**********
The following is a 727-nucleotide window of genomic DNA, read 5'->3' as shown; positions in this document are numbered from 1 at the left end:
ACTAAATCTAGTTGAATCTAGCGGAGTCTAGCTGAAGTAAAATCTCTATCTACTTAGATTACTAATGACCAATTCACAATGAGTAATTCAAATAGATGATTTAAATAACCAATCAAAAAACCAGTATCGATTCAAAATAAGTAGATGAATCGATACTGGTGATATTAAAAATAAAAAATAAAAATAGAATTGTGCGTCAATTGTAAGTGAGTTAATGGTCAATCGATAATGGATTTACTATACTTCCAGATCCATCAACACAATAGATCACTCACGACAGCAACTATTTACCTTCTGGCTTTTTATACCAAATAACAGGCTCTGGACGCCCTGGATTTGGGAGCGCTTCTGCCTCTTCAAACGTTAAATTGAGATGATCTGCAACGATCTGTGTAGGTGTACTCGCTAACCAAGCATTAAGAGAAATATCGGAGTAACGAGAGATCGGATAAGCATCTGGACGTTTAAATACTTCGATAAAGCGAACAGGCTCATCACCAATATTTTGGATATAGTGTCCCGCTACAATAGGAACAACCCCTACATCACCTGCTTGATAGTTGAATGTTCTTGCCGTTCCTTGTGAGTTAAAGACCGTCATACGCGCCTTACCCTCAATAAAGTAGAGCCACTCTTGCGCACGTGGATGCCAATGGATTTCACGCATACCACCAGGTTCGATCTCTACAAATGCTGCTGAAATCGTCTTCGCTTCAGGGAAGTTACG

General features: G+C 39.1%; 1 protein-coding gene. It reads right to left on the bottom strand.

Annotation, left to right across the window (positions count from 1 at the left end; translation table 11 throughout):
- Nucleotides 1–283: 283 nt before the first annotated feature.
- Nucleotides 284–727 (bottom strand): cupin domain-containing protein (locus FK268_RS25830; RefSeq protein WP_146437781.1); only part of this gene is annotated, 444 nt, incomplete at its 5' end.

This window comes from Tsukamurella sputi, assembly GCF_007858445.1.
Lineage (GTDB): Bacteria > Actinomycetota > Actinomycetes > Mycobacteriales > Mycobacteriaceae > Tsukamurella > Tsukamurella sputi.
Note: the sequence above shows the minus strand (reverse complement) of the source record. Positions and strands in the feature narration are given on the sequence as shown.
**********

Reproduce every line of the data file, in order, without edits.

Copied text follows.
The following is a 727-nucleotide window of genomic DNA, read 5'->3' as shown; positions in this document are numbered from 1 at the left end:
ACTAAATCTAGTTGAATCTAGCGGAGTCTAGCTGAAGTAAAATCTCTATCTACTTAGATTACTAATGACCAATTCACAATGAGTAATTCAAATAGATGATTTAAATAACCAATCAAAAAACCAGTATCGATTCAAAATAAGTAGATGAATCGATACTGGTGATATTAAAAATAAAAAATAAAAATAGAATTGTGCGTCAATTGTAAGTGAGTTAATGGTCAATCGATAATGGATTTACTATACTTCCAGATCCATCAACACAATAGATCACTCACGACAGCAACTATTTACCTTCTGGCTTTTTATACCAAATAACAGGCTCTGGACGCCCTGGATTTGGGAGCGCTTCTGCCTCTTCAAACGTTAAATTGAGATGATCTGCAACGATCTGTGTAGGTGTACTCGCTAACCAAGCATTAAGAGAAATATCGGAGTAACGAGAGATCGGATAAGCATCTGGACGTTTAAATACTTCGATAAAGCGAACAGGCTCATCACCAATATTTTGGATATAGTGTCCCGCTACAATAGGAACAACCCCTACATCACCTGCTTGATAGTTGAATGTTCTTGCCGTTCCTTGTGAGTTAAAGACCGTCATACGCGCCTTACCCTCAATAAAGTAGAGCCACTCTTGCGCACGTGGATGCCAATGGATTTCACGCATACCACCAGGTTCGATCTCTACAAATGCTGCTGAAATCGTCTTCGCTTCAGGGAAGTTACG

General features: G+C 39.1%; 1 protein-coding gene. It reads right to left on the bottom strand.

Annotation, left to right across the window (positions count from 1 at the left end; translation table 11 throughout):
- Nucleotides 1–283: 283 nt before the first annotated feature.
- Nucleotides 284–727 (bottom strand): cupin domain-containing protein (locus FK268_RS25830; RefSeq protein WP_146437781.1); only part of this gene is annotated, 444 nt, incomplete at its 5' end.

This window comes from Tsukamurella sputi, assembly GCF_007858445.1.
Lineage (GTDB): Bacteria > Actinomycetota > Actinomycetes > Mycobacteriales > Mycobacteriaceae > Tsukamurella > Tsukamurella sputi.
Note: the sequence above shows the minus strand (reverse complement) of the source record. Positions and strands in the feature narration are given on the sequence as shown.